Our brains, it seems, are able to push us in certain directions. The brain used to be thought of as a passive switchboard, activated only when stimulated by our external senses. Now we know that each signal imposes on a background of ongoing activity, is modified by this activity, and in turn modifies it. Studies have shown that there are critical periods of development during which an injection of certain hormones in minute amounts can have permanent effects upon development. One such study has indicated that piercing the lips or ears, or cutting or burning the skin, can increase median height or other physical factors and effect behavioral development.
The development of the human body is a unique process that each of us understand in our own way. Undoubtedly, there are factors that we have not taken notice of or have not received instruction on – certain stimuli that we are not given a full understanding of.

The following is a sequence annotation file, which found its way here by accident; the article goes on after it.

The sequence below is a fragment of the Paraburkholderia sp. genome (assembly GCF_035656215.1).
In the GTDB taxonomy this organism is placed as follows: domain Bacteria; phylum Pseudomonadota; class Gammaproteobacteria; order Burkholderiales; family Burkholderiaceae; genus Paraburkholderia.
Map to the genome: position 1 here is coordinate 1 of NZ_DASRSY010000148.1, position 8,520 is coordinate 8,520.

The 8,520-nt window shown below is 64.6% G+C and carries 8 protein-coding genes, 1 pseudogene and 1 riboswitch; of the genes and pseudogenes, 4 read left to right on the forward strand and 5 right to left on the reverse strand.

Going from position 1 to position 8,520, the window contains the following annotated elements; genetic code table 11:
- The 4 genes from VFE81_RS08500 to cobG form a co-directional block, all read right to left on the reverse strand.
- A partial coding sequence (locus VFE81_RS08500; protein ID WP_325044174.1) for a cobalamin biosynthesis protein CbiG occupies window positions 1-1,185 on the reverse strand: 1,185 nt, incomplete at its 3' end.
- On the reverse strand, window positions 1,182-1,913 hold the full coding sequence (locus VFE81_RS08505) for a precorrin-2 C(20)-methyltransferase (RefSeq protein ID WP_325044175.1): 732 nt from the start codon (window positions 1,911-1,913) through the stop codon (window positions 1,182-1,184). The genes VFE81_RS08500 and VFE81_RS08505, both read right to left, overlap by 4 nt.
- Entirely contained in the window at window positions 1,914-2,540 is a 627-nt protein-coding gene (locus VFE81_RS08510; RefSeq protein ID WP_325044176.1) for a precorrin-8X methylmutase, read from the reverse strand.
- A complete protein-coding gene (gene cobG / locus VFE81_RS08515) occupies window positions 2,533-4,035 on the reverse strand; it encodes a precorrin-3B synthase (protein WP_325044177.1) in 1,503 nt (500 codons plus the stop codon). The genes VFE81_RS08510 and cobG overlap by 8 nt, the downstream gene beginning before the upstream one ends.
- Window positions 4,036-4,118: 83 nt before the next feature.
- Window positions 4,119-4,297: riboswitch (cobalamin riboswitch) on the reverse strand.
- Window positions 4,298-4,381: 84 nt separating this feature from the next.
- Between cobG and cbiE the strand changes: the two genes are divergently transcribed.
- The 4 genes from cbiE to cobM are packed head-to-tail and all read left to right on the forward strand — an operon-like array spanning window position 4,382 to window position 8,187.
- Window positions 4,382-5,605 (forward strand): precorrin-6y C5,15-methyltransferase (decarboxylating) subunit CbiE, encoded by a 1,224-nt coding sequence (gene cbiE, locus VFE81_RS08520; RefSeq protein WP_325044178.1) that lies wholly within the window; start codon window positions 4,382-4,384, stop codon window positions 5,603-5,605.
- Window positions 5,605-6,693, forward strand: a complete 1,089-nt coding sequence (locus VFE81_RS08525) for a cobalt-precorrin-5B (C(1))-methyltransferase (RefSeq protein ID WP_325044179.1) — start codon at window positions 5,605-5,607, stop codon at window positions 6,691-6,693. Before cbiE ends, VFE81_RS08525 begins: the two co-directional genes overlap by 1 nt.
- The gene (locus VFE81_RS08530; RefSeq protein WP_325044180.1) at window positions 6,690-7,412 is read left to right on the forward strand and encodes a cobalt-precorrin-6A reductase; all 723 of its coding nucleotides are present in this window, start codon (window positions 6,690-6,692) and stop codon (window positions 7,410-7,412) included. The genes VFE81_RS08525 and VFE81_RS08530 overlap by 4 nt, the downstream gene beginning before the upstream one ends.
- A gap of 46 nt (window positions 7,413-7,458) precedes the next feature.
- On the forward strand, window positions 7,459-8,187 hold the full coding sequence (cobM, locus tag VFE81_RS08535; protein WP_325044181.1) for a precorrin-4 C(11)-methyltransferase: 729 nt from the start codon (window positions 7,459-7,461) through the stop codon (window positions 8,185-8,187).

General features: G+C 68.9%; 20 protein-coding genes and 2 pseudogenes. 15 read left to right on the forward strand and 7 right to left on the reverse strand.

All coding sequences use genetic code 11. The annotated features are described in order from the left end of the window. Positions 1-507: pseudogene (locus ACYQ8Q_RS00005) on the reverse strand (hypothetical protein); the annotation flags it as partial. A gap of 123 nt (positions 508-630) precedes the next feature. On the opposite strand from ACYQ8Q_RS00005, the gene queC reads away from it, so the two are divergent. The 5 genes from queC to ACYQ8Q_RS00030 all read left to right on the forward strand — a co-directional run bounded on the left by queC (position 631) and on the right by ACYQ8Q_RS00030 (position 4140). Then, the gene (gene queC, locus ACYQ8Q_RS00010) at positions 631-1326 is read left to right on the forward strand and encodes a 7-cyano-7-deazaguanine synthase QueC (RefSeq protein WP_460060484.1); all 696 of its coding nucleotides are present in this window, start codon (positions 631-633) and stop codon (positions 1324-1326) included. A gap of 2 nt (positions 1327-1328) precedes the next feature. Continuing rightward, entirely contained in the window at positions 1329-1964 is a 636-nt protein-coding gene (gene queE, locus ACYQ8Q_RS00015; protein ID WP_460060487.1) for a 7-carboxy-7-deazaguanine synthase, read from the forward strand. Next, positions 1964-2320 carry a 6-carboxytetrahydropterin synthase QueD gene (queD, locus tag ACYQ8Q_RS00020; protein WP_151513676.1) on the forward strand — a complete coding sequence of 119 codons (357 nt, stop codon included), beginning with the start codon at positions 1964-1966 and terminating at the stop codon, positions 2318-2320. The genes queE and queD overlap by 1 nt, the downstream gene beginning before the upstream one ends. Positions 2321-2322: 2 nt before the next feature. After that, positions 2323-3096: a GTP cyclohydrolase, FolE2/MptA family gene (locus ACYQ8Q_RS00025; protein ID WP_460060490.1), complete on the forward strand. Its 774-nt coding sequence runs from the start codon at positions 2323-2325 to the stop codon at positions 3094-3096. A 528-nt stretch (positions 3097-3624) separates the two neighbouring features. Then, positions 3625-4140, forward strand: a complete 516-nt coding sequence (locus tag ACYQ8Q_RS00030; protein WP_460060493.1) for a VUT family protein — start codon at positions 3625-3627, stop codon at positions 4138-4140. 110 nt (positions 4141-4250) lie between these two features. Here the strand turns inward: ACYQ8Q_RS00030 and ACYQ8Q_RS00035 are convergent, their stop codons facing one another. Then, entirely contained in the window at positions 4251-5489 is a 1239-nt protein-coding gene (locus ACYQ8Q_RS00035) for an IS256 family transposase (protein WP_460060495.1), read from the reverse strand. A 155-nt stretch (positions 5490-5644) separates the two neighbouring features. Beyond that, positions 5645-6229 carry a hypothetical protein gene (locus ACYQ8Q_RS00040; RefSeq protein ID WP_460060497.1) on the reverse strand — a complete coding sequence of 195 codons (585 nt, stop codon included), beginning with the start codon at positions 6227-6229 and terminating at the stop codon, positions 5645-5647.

Do you think that your genetic makeup is determined solely by genetic recombination? I.e. do your parents provide you with all the genetic code that will indicate you future height, build, and other capacities? Has Darwin’s natural selection predetermined our state of being? Launder and Whiting1 think not. It seems that there are other factors, including our experiences, which shape us.
The data suggests that children within the first two or three years of life are in the critical period of development. The average superiority in height of children who have been stressed as a result of piercings, cuts, is more than two inches. The data is far from conclusive however, and additional study is underway, with the hope of pinpointing how our brains can influence our physical and behavioral development.
So bear in mind what the effect will be, if you are planning of having your child pierced at birth. Your piercing shop won’t be advertising the fact that getting a piercing may increase someone’s height, but you may want to do a little research anyway.
- Reference: Landauer, T. K., and J. W. M. Whiting, “Some effects of infant stress upon human stature,” Am. Anthrop., in press.